SciELO - Scientific Electronic Library Online

vol.89 número5Experiencias, creencias y actitudes sobre donación de leche humana en mujeres de la provincia de AraucoCorrelación en la determinación de la edad ósea radiológica mediante el método de Greulich y Pyle versus la evaluación automatizada utilizando el software BoneXpert índice de autoresíndice de materiabúsqueda de artículos
Home Pagelista alfabética de revistas  

Servicios Personalizados




Links relacionados

  • En proceso de indezaciónCitado por Google
  • No hay articulos similaresSimilares en SciELO
  • En proceso de indezaciónSimilares en Google


Revista chilena de pediatría

versión impresa ISSN 0370-4106

Rev. chil. pediatr. vol.89 no.5 Santiago oct. 2018 


Prolonged initial empirical antibiotic treatment and the risk of morbidity and mortality in very low birthweight infants

Diana Torres

Tomás Muñoz

Aldo Bancalari

Camilo Manríquez

1 Neonatal Fellowship Program, Department of Pediatrics, Faculty of Medicine, University of Concepción, Chile.

2 Department of Pediatrics, Faculty of Medicine, University of Concepción, Chile.

3 Neonatology Service, Guillermo Grant Benavente Hospital, Concepción, Chile.

4 Statistical Engineer of the Faculty of Medicine, University of Concepción, Chile.



The objective of this study is to evaluate the association between the duration of ini tial empirical antibiotic treatment and the subsequent development of late-onset sepsis, necrotizing enterocolitis (NEC) and death in very low birth weight (VLBW) infants.

Patients and Methods:

Quantitative, cross-sectional, analytical study of VLBW infants admitted to the neonatal ICU were included over a period of five years. Initial empirical antibiotic therapy was that which started im mediately after birth, without knowing the results of blood cultures. It was considered prolonged antibiotic therapy when the treatment duration was > 5 days. Perinatal variables, as well as the inci dence of late-onset sepsis, confirmed NEC and mortality were analyzed.


266 VLBW infants were studied, with an average gestational age and birth weight of 28.8 ± 2.5 weeks and 1.127 ± 264 g respectively. 213 infants received initial empiric antibiotic therapy (80.0%), which was prolonged in 67.6% of cases. All infants received two different antibiotics. 136 episodes of late-onset sepsis were described. The most common pathogens were coagulase-negative Staphylococcus and Staphylococcus aureus. Among the newborns with prolonged antibiotic therapy, there were 20 cases of confirmed NEC and 15 of the studied infants died (10.4%). When comparing the use of antibiotic therapy during > 5 days versus treatment less than 5 days duration, a statistically significant association was observed between prolonged antibiotic therapy and late-onset sepsis (p = 0.03) and confirmed NEC (p = 0.03), but not of mortality (p = 0.12).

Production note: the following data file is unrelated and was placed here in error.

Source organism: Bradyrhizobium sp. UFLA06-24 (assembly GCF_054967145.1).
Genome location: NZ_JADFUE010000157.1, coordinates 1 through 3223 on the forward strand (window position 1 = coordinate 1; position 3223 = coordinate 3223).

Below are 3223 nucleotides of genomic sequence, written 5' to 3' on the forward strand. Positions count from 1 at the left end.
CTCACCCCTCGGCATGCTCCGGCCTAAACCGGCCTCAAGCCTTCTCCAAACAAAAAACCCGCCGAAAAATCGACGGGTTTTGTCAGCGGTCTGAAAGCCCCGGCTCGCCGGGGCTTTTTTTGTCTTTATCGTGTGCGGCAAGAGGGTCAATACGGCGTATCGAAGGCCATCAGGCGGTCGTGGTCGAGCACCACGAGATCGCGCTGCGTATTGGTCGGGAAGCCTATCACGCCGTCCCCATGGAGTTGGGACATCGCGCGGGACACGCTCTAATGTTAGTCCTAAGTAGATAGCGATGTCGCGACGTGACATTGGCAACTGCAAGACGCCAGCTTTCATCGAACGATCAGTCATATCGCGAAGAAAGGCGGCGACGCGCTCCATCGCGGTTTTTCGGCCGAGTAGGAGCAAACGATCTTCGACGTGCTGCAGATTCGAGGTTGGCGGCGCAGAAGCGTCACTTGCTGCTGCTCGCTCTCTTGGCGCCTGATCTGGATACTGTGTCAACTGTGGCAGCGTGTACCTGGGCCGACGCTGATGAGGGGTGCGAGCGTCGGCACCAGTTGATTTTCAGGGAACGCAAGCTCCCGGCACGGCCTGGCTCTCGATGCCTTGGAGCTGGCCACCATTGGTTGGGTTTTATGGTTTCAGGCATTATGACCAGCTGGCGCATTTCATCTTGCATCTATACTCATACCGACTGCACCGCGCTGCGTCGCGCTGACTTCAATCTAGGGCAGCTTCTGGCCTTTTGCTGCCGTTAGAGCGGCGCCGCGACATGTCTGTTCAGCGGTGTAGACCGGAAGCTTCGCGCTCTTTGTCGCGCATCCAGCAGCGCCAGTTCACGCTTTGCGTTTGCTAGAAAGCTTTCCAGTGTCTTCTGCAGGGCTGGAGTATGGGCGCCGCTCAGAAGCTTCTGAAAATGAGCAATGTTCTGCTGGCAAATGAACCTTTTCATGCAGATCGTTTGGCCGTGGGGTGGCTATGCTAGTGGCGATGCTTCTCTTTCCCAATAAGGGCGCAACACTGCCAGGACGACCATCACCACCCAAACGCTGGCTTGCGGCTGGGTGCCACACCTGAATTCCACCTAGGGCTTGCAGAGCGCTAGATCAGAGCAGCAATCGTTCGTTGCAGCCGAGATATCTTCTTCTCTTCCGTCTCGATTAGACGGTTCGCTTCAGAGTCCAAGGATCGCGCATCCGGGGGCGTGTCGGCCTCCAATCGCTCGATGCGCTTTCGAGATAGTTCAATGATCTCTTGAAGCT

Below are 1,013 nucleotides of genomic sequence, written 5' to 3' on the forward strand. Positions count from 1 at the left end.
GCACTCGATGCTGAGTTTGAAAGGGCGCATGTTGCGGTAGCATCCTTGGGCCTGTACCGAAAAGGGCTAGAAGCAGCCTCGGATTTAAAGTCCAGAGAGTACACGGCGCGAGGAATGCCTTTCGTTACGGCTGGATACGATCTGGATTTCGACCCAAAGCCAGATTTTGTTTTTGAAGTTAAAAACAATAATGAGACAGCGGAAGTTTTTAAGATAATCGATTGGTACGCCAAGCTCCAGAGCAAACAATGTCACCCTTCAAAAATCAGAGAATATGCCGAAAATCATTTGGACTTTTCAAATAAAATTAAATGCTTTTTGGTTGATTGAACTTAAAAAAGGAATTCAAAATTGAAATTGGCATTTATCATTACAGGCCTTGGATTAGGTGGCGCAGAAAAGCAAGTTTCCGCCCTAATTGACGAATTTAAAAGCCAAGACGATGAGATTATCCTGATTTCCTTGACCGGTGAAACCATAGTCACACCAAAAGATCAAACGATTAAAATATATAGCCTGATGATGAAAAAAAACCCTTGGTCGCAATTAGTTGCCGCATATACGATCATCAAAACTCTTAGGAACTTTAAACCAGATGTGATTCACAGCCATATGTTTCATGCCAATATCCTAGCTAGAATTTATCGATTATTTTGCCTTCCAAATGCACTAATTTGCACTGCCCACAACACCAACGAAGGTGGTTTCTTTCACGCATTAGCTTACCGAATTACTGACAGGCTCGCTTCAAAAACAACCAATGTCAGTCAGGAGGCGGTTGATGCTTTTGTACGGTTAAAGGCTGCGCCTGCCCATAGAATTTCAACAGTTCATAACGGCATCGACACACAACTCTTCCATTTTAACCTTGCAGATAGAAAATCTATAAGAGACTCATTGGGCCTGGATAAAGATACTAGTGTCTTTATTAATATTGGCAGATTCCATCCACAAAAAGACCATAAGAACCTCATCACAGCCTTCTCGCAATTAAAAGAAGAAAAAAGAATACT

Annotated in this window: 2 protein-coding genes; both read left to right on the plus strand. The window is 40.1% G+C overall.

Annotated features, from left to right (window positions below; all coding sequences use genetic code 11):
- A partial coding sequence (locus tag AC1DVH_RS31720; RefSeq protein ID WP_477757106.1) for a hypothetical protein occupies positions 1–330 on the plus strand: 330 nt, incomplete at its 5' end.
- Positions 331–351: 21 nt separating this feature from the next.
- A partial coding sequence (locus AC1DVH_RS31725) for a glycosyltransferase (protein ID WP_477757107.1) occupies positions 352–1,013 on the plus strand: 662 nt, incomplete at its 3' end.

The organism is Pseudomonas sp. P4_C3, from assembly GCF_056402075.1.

The use of empirical antibiotic therapy for five days or more was associated with an increased risk of late-onset sepsis and NEC, but not of mortality in VLBW infants.

Keywords: Prolonged initial empirical antibiotic; late-onset sepsis; necrotizing enterocolitis; mortality


Antibiotics are among the most commonly used drugs in preterm newborns (NBs) hospitalized in neonatal intensive care units1,2,3. Exposure to antibiotics in very low birth weight (VLBW) neonates can lead to several alterations such as reduction of microbiota biodiversity, delay of normal colonization of the gastrointestinal tract, and/or proliferation of pathogenic organisms that may be resistant to antibiotics3-6.

The increase in potentially pathogenic organisms, the decrease in the normal intestinal flora, along with the deterioration in the intestinal epithelial barrier produces an abnormal colonization of the gastroin testinal tract; increasing the risk of invasion of the in testinal wall with translocation, and the production of inflammatory cytokines, all of which can trigger no socomial sepsis, necrotizing enterocolitis (NEC), and secondarily death3-8.

In recent years, some reports have described in VLBW neonates the association between prolonged initial empirical antibiotic treatment and subsequent adverse events9-13. These studies have shown that prolonged initial empirical antibiotic treatment >5 days in VLBW neonates without positive cultures increases the risk of developing late sepsis, NEC, and death in this group of patients9-13.